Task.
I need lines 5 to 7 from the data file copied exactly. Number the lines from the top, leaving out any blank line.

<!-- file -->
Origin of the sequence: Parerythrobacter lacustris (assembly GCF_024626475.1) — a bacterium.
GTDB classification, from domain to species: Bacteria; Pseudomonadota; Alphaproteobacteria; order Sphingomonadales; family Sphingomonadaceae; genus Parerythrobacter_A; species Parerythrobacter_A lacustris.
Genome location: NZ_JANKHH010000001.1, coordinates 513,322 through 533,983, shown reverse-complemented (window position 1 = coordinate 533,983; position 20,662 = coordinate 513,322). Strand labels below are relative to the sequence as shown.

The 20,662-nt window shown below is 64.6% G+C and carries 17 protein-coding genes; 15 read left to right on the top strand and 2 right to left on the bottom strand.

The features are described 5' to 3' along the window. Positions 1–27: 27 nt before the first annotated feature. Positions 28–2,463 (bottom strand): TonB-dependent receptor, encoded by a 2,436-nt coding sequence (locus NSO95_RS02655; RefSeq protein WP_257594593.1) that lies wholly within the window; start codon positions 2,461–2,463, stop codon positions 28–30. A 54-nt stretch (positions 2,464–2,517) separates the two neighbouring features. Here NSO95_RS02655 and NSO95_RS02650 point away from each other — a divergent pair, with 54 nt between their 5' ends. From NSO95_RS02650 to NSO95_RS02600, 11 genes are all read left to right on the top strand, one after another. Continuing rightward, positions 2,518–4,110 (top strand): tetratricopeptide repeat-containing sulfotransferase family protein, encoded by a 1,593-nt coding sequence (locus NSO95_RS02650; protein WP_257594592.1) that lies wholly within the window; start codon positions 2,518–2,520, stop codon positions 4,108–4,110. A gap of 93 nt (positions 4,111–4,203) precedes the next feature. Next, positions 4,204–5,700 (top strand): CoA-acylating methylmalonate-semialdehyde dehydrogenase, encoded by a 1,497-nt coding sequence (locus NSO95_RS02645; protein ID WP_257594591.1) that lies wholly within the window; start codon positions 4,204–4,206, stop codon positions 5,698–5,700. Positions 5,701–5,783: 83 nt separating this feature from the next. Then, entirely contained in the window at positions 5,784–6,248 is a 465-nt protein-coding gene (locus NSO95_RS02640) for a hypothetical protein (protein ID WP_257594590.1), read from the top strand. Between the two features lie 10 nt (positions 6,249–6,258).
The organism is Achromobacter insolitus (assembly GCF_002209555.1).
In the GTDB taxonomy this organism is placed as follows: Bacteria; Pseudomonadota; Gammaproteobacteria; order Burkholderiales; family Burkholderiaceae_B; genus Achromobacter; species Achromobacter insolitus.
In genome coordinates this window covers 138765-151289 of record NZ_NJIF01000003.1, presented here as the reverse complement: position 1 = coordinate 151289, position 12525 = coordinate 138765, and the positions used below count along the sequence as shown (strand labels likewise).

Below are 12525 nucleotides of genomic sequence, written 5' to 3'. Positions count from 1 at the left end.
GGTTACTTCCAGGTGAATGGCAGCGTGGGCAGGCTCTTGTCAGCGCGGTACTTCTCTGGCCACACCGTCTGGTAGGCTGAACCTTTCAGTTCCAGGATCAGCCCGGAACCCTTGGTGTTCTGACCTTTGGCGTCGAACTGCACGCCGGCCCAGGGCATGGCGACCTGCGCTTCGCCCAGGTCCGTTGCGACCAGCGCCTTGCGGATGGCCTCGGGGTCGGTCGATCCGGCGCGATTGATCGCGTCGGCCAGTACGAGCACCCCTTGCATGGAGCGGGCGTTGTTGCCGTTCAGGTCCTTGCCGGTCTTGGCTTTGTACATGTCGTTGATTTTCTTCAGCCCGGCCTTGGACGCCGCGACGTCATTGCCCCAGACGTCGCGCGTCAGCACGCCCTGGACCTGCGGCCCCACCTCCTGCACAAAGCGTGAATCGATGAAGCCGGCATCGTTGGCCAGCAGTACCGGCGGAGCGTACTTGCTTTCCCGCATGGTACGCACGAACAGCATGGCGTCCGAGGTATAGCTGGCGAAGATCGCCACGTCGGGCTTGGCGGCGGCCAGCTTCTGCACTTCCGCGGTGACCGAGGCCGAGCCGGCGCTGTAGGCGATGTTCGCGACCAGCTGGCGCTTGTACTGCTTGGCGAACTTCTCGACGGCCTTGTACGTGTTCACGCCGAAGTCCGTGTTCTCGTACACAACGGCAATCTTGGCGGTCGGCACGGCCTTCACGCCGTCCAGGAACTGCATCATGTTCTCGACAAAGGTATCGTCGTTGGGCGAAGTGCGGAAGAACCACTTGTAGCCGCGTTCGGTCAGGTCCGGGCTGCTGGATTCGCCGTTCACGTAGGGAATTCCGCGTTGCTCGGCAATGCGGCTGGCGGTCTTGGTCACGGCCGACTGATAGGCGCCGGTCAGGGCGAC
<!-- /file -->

The features are described 5' to 3' along the window. Positions 1–27: 27 nt before the first annotated feature. Positions 28–2,463 (bottom strand): TonB-dependent receptor, encoded by a 2,436-nt coding sequence (locus NSO95_RS02655; RefSeq protein WP_257594593.1) that lies wholly within the window; start codon positions 2,461–2,463, stop codon positions 28–30. A 54-nt stretch (positions 2,464–2,517) separates the two neighbouring features. Here NSO95_RS02655 and NSO95_RS02650 point away from each other — a divergent pair, with 54 nt between their 5' ends. From NSO95_RS02650 to NSO95_RS02600, 11 genes are all read left to right on the top strand, one after another. Continuing rightward, positions 2,518–4,110 (top strand): tetratricopeptide repeat-containing sulfotransferase family protein, encoded by a 1,593-nt coding sequence (locus NSO95_RS02650; protein WP_257594592.1) that lies wholly within the window; start codon positions 2,518–2,520, stop codon positions 4,108–4,110. A gap of 93 nt (positions 4,111–4,203) precedes the next feature. Next, positions 4,204–5,700 (top strand): CoA-acylating methylmalonate-semialdehyde dehydrogenase, encoded by a 1,497-nt coding sequence (locus NSO95_RS02645; protein ID WP_257594591.1) that lies wholly within the window; start codon positions 4,204–4,206, stop codon positions 5,698–5,700. Positions 5,701–5,783: 83 nt separating this feature from the next. Then, entirely contained in the window at positions 5,784–6,248 is a 465-nt protein-coding gene (locus NSO95_RS02640) for a hypothetical protein (protein ID WP_257594590.1), read from the top strand. Between the two features lie 10 nt (positions 6,249–6,258).
The organism is Achromobacter insolitus (assembly GCF_002209555.1).
In the GTDB taxonomy this organism is placed as follows: Bacteria; Pseudomonadota; Gammaproteobacteria; order Burkholderiales; family Burkholderiaceae_B; genus Achromobacter; species Achromobacter insolitus.